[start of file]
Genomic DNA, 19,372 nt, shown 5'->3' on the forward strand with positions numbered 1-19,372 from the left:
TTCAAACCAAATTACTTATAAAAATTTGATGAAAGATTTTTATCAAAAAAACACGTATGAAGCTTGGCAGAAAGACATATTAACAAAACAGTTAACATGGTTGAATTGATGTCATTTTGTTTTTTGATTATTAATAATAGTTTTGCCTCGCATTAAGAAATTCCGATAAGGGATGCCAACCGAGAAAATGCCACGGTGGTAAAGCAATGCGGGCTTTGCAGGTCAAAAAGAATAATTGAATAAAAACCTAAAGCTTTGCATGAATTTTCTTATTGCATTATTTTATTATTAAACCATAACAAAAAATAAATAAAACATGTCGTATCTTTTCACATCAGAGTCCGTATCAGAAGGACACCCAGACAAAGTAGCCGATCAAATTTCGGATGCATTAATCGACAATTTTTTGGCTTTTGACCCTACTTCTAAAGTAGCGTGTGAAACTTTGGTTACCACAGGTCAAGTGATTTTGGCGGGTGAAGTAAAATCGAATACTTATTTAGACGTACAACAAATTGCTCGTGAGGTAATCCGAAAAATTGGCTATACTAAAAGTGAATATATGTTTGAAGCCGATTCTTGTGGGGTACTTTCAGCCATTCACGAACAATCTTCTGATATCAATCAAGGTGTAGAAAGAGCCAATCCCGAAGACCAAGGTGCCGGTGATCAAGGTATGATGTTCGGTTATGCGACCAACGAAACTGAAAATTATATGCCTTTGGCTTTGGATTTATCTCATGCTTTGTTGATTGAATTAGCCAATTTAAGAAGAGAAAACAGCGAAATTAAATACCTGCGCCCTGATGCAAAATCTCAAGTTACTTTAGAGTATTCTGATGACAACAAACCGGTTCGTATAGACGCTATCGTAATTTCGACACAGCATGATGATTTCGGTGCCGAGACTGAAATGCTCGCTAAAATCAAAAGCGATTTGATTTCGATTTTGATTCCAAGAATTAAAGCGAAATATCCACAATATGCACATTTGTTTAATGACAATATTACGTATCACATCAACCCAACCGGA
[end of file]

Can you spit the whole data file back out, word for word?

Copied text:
Genomic DNA, 19,372 nt, shown 5'->3' on the forward strand with positions numbered 1-19,372 from the left:
TTCAAACCAAATTACTTATAAAAATTTGATGAAAGATTTTTATCAAAAAAACACGTATGAAGCTTGGCAGAAAGACATATTAACAAAACAGTTAACATGGTTGAATTGATGTCATTTTGTTTTTTGATTATTAATAATAGTTTTGCCTCGCATTAAGAAATTCCGATAAGGGATGCCAACCGAGAAAATGCCACGGTGGTAAAGCAATGCGGGCTTTGCAGGTCAAAAAGAATAATTGAATAAAAACCTAAAGCTTTGCATGAATTTTCTTATTGCATTATTTTATTATTAAACCATAACAAAAAATAAATAAAACATGTCGTATCTTTTCACATCAGAGTCCGTATCAGAAGGACACCCAGACAAAGTAGCCGATCAAATTTCGGATGCATTAATCGACAATTTTTTGGCTTTTGACCCTACTTCTAAAGTAGCGTGTGAAACTTTGGTTACCACAGGTCAAGTGATTTTGGCGGGTGAAGTAAAATCGAATACTTATTTAGACGTACAACAAATTGCTCGTGAGGTAATCCGAAAAATTGGCTATACTAAAAGTGAATATATGTTTGAAGCCGATTCTTGTGGGGTACTTTCAGCCATTCACGAACAATCTTCTGATATCAATCAAGGTGTAGAAAGAGCCAATCCCGAAGACCAAGGTGCCGGTGATCAAGGTATGATGTTCGGTTATGCGACCAACGAAACTGAAAATTATATGCCTTTGGCTTTGGATTTATCTCATGCTTTGTTGATTGAATTAGCCAATTTAAGAAGAGAAAACAGCGAAATTAAATACCTGCGCCCTGATGCAAAATCTCAAGTTACTTTAGAGTATTCTGATGACAACAAACCGGTTCGTATAGACGCTATCGTAATTTCGACACAGCATGATGATTTCGGTGCCGAGACTGAAATGCTCGCTAAAATCAAAAGCGATTTGATTTCGATTTTGATTCCAAGAATTAAAGCGAAATATCCACAATATGCACATTTGTTTAATGACAATATTACGTATCACATCAACCCAACCGGA